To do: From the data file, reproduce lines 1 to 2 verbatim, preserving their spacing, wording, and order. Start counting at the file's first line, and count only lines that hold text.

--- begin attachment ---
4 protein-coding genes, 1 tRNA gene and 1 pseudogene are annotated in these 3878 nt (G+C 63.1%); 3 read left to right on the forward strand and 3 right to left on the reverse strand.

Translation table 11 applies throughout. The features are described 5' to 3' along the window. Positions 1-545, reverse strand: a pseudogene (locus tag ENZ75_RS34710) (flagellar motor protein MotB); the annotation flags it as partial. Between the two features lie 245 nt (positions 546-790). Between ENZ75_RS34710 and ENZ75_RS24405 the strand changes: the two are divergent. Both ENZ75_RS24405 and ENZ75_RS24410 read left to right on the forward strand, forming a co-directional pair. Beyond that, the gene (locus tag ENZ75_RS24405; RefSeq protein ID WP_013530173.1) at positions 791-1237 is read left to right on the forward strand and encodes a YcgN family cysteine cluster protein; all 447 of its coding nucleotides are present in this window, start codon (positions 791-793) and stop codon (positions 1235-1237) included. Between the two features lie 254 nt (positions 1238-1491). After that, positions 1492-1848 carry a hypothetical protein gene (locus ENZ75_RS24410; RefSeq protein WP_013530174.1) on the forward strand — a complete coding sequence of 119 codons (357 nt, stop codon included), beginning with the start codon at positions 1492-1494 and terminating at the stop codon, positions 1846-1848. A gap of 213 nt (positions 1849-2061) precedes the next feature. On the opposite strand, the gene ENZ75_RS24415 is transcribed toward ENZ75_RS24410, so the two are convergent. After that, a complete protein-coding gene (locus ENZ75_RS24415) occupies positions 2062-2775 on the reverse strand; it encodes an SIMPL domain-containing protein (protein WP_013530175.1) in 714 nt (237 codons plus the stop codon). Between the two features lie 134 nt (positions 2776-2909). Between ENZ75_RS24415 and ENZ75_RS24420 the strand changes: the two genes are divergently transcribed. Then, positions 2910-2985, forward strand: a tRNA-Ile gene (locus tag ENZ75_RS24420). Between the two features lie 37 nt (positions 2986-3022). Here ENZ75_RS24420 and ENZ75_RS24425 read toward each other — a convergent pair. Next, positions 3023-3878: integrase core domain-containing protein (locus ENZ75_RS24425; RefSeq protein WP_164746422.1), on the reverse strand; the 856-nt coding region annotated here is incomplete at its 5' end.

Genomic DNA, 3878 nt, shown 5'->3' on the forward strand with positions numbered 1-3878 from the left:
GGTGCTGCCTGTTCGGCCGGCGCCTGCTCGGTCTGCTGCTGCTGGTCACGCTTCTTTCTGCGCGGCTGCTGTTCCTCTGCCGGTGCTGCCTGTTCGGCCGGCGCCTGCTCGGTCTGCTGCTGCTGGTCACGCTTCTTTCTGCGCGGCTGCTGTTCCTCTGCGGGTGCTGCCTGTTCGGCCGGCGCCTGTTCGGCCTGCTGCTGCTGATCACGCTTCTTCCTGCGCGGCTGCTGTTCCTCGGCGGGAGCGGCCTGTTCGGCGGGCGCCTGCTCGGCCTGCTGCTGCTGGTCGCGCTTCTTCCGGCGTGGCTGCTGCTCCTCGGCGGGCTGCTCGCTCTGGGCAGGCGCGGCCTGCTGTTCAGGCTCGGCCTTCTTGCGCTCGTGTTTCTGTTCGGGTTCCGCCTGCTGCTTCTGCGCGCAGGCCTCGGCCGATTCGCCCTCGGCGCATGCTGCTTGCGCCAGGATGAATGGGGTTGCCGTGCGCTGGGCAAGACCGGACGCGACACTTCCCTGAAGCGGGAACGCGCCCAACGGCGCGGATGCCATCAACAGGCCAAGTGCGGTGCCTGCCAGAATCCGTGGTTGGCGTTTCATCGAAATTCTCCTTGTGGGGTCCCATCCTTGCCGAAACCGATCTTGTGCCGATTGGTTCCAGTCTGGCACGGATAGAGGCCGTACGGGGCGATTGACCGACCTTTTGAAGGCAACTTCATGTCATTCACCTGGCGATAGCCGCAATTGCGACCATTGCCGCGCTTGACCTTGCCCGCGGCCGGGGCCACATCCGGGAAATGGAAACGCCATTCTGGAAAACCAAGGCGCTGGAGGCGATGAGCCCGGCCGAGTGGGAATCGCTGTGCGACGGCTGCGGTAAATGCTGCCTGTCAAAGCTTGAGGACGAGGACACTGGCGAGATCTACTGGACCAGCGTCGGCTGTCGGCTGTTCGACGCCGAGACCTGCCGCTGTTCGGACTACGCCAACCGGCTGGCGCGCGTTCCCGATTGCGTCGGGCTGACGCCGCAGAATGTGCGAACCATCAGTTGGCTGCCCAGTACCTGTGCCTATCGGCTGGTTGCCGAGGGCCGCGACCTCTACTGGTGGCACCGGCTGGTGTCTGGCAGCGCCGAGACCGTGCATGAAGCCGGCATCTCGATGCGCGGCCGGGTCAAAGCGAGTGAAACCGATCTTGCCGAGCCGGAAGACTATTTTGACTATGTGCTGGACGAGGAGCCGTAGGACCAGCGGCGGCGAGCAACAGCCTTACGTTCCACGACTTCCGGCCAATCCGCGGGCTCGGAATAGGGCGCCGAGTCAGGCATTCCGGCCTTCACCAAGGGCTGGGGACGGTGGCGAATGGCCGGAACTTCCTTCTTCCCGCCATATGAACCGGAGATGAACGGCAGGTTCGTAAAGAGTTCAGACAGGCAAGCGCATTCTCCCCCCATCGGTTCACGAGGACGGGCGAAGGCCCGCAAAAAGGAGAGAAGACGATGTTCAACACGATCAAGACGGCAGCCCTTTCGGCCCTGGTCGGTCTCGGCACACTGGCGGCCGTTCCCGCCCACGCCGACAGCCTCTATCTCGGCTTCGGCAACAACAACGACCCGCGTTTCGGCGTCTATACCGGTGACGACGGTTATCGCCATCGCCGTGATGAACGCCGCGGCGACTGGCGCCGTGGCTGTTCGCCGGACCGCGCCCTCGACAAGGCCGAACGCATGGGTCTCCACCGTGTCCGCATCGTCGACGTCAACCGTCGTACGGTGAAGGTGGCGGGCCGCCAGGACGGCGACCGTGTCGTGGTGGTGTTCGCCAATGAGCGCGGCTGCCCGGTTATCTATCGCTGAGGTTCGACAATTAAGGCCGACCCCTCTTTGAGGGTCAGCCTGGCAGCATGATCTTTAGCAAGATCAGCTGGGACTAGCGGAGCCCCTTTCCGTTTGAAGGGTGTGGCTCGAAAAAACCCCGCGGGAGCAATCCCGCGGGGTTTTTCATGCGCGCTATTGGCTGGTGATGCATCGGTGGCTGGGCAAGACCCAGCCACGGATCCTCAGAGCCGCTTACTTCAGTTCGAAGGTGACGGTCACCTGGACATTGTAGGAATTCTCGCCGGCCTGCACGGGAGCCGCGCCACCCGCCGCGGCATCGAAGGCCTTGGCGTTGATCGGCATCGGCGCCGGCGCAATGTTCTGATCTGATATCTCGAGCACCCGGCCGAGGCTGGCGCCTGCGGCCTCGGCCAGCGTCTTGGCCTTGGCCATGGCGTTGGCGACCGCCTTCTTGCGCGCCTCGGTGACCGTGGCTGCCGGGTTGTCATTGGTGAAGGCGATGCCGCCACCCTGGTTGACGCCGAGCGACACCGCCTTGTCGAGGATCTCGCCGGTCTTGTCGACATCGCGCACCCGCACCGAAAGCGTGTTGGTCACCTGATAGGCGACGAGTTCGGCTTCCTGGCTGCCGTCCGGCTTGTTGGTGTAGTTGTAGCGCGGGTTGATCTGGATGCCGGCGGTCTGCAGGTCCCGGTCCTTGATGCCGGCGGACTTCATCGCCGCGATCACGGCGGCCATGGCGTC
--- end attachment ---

4 protein-coding genes, 1 tRNA gene and 1 pseudogene are annotated in these 3878 nt (G+C 63.1%); 3 read left to right on the forward strand and 3 right to left on the reverse strand.

Translation table 11 applies throughout. The features are described 5' to 3' along the window. Positions 1-545, reverse strand: a pseudogene (locus tag ENZ75_RS34710) (flagellar motor protein MotB); the annotation flags it as partial. Between the two features lie 245 nt (positions 546-790). Between ENZ75_RS34710 and ENZ75_RS24405 the strand changes: the two are divergent. Both ENZ75_RS24405 and ENZ75_RS24410 read left to right on the forward strand, forming a co-directional pair. Beyond that, the gene (locus tag ENZ75_RS24405; RefSeq protein ID WP_013530173.1) at positions 791-1237 is read left to right on the forward strand and encodes a YcgN family cysteine cluster protein; all 447 of its coding nucleotides are present in this window, start codon (positions 791-793) and stop codon (positions 1235-1237) included. Between the two features lie 254 nt (positions 1238-1491). After that, positions 1492-1848 carry a hypothetical protein gene (locus ENZ75_RS24410; RefSeq protein WP_013530174.1) on the forward strand — a complete coding sequence of 119 codons (357 nt, stop codon included), beginning with the start codon at positions 1492-1494 and terminating at the stop codon, positions 1846-1848. A gap of 213 nt (positions 1849-2061) precedes the next feature. On the opposite strand, the gene ENZ75_RS24415 is transcribed toward ENZ75_RS24410, so the two are convergent. After that, a complete protein-coding gene (locus ENZ75_RS24415) occupies positions 2062-2775 on the reverse strand; it encodes an SIMPL domain-containing protein (protein WP_013530175.1) in 714 nt (237 codons plus the stop codon). Between the two features lie 134 nt (positions 2776-2909). Between ENZ75_RS24415 and ENZ75_RS24420 the strand changes: the two genes are divergently transcribed. Then, positions 2910-2985, forward strand: a tRNA-Ile gene (locus tag ENZ75_RS24420). Between the two features lie 37 nt (positions 2986-3022). Here ENZ75_RS24420 and ENZ75_RS24425 read toward each other — a convergent pair. Next, positions 3023-3878: integrase core domain-containing protein (locus ENZ75_RS24425; RefSeq protein WP_164746422.1), on the reverse strand; the 856-nt coding region annotated here is incomplete at its 5' end.